These hormones can also influence your skin’s appearance. An overactive thyroid can cause warm, sweaty, and flushed skin, while an underactive thyroid can lead to dry, coarse skin with a reduced ability to perspire. If you suffer from any of these skin problems and have weight, digestion (constipation or diarrhea), or energy issues (fatigue or feeling over-stimulated), talk with your doctor about thyroid testing. The tests to ask for are TSH (thyroid stimulating hormone), Free T3, Free T4, and if you can, thyroid antibodies, and a reverse T3.
Cortisol is released from your adrenal glands,in response to stress. Surges of this hormone due to a highly stressful situation may cause increased sebum production and can trigger acne and amp up inflammation, making almost any skin condition worse. Chronically high cortisol levels can worsen conditions, including acne, eczema, rosacea, and vitiligo. A high level can also lead to sugar cravings, but eating excess sugar increases ‘skinflammation’ and breakouts. So you may get caught in a vicious cycle.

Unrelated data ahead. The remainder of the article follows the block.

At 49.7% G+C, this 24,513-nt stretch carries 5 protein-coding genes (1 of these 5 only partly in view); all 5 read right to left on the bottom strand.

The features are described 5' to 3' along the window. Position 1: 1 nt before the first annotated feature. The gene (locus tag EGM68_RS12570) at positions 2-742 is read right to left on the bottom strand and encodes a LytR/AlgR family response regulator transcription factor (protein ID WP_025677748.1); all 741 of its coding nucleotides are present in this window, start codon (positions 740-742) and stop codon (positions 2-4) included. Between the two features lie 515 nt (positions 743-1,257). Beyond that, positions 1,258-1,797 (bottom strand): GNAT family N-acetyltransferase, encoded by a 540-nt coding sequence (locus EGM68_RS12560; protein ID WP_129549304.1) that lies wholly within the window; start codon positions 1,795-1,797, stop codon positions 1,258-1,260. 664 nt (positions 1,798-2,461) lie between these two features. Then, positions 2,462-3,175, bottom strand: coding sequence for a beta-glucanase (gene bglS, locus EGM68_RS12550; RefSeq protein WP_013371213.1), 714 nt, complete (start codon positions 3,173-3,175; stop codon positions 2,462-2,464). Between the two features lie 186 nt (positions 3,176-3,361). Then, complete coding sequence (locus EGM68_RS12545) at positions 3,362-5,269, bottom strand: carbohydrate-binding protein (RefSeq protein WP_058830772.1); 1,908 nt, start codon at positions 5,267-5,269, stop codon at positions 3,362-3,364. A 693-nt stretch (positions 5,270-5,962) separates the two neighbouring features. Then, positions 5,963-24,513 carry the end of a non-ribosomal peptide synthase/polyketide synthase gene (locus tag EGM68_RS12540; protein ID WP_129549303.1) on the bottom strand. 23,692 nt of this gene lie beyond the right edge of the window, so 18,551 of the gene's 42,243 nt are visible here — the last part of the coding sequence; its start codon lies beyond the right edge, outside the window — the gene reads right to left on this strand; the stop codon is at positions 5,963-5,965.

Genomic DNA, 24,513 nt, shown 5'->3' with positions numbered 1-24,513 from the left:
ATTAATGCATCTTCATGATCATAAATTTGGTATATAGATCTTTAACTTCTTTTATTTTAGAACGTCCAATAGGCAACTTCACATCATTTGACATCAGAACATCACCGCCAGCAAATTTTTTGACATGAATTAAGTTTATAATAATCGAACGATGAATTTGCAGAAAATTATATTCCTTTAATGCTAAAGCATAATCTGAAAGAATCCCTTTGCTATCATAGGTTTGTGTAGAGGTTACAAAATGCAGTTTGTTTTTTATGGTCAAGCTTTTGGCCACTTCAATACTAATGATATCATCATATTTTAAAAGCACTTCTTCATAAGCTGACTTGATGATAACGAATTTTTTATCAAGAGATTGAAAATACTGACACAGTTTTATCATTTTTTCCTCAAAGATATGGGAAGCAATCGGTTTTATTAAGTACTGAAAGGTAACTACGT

Experiencing adrenal fatigue or chronically imbalanced cortisol levels can leave you feeling “tired but wired.” Suppose you have noticed weight gain around your middle section, or you’re experiencing fatigue, insomnia, or sugar cravings. In that case, you may need extra support from a physician to balance your cortisol levels.
How To Balance These Major Hormones
Now let’s discuss what you can do to support balanced hormones. You can do several things to support hormone balance in your body by managing your stress levels, eating healthy, getting enough quality sleep, and exercising regularly.